These new insights and comments obtained from my presentation was incredibly interesting, engaging and most importantly fulfilling as they really loved all the work I have produced over the semester. They were really captivated by my approach, overall project development within this brief, and the design outcomes that emerged from it. Getting to hear these comments and their unique considerations towards my own project was so beneficial as it will help me with the last clarifications, adjustments and enhancements needing to be made for my final design document hand in. Along with this, getting see a variety of other incredible presentations and hear the comments made on their work was also very helpful, as these insights I can feed back into my design to recognise if any of these considerations could be made on my work over the next few days we have to make refinements.

As a collective class, some of the design prompts or considerations that we have been given to review over in relation to our specific projects and presentations are to: include process work communicative of the starting points of our design concepts, annotations to be included in a subtle way, carry over our aesthetic style into our plan and sections, include images that give viewers an idea of what the space feels like, consider a variety of close up render views to show finer details, increase contrasts of renders where necessary, give images room to breath, ensure text is consistent throughout, and include dimensions where possible for diagrams and plans.

Notes made from Formative Presentation

The initial comments made on my project was surrounding my developed process work and the ways in which I documented, investigated upon, and approached the Fort Lane site. I found it incredibly interesting how one of the designers recognised that my process work drawings showcased an inherent connection to Bernard Tschumi’s Manhattan Transcripts, who was a creative and context I profoundly explored both within this project and my Theory Exegesis. This use of drawing to mediate between space, architecture, and the body. Another creative whom explores a method for analysing the rhythms of urban spaces, and the effects of those rhythms on the inhabitants in those spaces is Marxist sociologist and urbanist philosopher Henri Lefebvre and his book titled Rhythmanalysis. This text upholds really interesting concepts and frameworks relative to my own inherent practice that in the future I wish to continue drawing upon.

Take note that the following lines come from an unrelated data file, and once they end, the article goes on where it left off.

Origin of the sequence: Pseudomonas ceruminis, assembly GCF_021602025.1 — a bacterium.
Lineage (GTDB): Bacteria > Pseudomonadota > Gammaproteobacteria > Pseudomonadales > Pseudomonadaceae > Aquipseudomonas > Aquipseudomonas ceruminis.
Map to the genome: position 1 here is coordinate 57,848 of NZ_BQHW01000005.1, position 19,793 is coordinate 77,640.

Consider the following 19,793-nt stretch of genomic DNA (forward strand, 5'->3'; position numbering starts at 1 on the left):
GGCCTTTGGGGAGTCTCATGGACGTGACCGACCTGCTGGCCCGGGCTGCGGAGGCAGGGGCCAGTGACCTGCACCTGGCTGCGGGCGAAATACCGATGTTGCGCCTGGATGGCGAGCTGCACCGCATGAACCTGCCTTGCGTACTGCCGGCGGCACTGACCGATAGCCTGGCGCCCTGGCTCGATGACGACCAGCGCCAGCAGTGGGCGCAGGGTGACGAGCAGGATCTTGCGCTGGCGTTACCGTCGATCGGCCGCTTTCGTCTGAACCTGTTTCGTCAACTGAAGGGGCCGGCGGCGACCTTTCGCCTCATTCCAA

One main consideration was drawn from my the line drawings and diagrams produced from my early performative tests, and how they fed back into my project – through the forms in my final dance studio and pavilion structure. Yet how can I make this clearer within my project journal how these explorative investigations are transmutations into the structure?

DETAILS.

In order to fully refine and synthesise my design documentation ready for hand in, I reviewed back over my presentation keeping in mind the comments made in my formative to establish where any alterations, details or additions were needed. The main adjustments I wanted to make consisted of, further intensifying the contrasts of my text and line drawings to make them stand out more, particularly for readability purposes, to experiment with altering backgrounds, along with adding details of figures and text. Using the prompts given from the tutors, I wanted to play around with shifting the black backgrounds for two of my line drawing works. For this I explored each drawings series on a white background and a more detailed, image background drawn from my explorative site and surface studies. However I found the white background wasn’t sharp, or striking enough to showcase the detailed embedded with each drawing, yet the image background caused the line drawing to get lost.